As part of the Andrei Stenin International Photo Contest, organized by Rossiya Segodnya International Information Agency, a series of interviews with the jury members – the most prominent photography and art figures — has been conducted.
Andreas Trampe, since 2000, Director of photography Stern magazine. From 1991 to 1996 was head of the picture desk of Germany's biggest Sunday Newspaper Bild am Sonntag. In 1996 started working at STERN Magazine. He was first assigned deputy of the picture desk then became Director of Photography. Trampe is member of several International photo juries and has been working with young photo talents for many years.
Why have you decided to become a jury member of the Andrei Stenin International Press Photo Contest?
We have worked with young photographers in Germany for seven years and have a special program for them. Therefore, since you have a similar program in Russia, we are very interested seeing your program and what you are doing for your young photographers. I am always interested in working with young photographers; I had heard about your competition and when I got the invitation I was honored. It is amazing and is a great opportunity. I have never been to Moscow before and it’s a chance to get in touch and to meet young photographers from Russia and other countries which will be great fun.
What do you think of art elements in documentary photography?
It depends. In the contest there are always a few categories and it very much depends on the category. Documentary photography is a category in which you normally can’t put or wouldn’t include art elements in your photograph, because it shows reality. Documentary photography shows the reality of the conflict or the daily situation. In WPP, the rules say that photographers are not allowed to move a single pixel. You can’t delete something in the picture or add or blocked something else out.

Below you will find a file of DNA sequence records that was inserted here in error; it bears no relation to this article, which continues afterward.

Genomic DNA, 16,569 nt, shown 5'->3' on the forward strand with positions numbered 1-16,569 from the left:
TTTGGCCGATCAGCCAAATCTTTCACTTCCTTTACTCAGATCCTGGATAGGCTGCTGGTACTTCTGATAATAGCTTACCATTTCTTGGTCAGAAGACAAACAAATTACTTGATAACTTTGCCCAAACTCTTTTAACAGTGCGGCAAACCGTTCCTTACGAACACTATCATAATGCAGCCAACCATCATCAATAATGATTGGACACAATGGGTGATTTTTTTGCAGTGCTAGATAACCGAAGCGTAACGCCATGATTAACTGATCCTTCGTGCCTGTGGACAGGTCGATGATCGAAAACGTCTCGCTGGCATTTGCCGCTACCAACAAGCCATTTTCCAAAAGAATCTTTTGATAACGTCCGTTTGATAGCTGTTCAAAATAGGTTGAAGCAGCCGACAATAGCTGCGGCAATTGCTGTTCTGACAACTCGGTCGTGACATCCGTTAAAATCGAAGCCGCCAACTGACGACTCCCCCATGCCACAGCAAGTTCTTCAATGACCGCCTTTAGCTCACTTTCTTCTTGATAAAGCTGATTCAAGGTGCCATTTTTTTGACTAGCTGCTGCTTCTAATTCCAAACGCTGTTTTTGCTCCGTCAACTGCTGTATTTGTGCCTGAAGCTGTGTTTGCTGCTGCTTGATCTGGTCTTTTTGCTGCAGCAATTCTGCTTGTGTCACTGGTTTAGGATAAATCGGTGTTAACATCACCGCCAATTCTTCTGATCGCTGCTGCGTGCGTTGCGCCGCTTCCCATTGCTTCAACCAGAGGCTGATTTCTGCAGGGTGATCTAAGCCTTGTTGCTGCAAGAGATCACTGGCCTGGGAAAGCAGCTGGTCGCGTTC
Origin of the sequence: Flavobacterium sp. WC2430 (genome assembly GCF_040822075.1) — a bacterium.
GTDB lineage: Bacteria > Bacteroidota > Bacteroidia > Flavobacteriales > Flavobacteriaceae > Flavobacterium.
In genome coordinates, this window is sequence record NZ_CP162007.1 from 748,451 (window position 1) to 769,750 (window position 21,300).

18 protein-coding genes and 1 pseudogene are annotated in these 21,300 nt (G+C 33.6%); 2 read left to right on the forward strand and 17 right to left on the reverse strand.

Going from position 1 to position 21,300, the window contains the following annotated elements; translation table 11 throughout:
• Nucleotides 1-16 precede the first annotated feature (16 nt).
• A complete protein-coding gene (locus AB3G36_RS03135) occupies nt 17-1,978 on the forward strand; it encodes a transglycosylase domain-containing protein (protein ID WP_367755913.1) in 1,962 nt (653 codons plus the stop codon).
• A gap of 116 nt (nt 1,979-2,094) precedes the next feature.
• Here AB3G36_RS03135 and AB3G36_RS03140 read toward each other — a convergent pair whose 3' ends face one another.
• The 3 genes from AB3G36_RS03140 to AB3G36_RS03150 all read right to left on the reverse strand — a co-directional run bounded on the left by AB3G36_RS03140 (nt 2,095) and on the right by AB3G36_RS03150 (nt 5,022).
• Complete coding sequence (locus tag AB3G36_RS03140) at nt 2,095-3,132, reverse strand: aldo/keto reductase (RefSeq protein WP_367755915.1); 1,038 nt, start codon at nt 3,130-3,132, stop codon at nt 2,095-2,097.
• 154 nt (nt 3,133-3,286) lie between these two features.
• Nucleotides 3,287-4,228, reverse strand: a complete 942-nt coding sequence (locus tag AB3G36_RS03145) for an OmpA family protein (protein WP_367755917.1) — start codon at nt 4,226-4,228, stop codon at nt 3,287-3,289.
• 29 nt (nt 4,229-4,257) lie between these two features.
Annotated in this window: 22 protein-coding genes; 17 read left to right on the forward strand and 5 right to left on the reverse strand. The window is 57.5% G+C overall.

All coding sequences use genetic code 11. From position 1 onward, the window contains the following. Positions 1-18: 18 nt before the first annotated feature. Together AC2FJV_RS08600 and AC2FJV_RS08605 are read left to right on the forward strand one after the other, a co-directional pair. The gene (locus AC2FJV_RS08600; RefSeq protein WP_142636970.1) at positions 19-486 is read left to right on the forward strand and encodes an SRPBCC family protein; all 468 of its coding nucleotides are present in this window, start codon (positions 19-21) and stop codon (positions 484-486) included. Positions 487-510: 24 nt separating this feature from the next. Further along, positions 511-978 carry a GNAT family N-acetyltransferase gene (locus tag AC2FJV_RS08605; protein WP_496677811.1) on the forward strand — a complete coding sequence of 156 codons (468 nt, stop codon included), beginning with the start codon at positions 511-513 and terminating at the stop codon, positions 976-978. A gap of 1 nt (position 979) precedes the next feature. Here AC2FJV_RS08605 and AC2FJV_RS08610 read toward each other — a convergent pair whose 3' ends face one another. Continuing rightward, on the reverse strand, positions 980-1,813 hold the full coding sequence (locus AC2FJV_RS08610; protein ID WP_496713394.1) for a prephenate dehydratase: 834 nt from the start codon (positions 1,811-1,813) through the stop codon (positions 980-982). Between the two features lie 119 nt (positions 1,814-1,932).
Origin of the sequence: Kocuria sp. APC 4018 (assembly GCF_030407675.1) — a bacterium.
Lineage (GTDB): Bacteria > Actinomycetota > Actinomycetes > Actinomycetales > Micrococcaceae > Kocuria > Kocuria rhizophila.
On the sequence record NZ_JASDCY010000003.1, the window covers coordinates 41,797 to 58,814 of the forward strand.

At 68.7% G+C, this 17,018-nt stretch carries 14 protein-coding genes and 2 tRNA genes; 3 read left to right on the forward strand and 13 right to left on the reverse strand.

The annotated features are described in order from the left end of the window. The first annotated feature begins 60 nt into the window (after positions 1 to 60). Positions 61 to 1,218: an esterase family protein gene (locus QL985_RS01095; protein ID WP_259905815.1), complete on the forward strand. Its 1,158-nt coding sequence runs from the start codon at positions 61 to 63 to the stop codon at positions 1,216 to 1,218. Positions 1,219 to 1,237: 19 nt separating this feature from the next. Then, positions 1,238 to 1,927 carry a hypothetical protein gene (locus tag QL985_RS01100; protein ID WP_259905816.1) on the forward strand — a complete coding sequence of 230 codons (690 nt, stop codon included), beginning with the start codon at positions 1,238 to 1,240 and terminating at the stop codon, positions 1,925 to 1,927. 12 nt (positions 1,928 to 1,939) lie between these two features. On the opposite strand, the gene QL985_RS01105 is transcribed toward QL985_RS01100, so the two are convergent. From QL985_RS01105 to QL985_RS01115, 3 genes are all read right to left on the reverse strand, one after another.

I’ve read the Andrei Stenin Photo contest rules and they are also very strict which is good, in my opinion.
In your opinion, what is more important for a photo journalist: a well-thought-out story, or a picture taken in the right place at the right time?
I think both are important in different ways. If you consider international contests and international awards, they are always giving awards to people who are working on relevant stories. This is not so different from country to country, between photographers or from continent to continent. It differs just a little in what is important. A well-thought-out story, an idea, or a relevant story is the prerequisite for success. Of course it’s important to find the right picture at the right place.
For example, the refugee crisis. In a refugee camp in Greece there were around 200 photographers and they were all working on this relevant story. However, as you can imagine: with so many photographers in the same place at the same time. It’s hard to find a unique picture.
Sometimes it’s not enough to be in the right place; you also have to keep in mind the idea of what you want show and what that story is about. Otherwise you will create the same pictures as the other 200 photographers. You have to think about how you can present your work it in a unique way.
What do you think is more important, the image quality or promptness?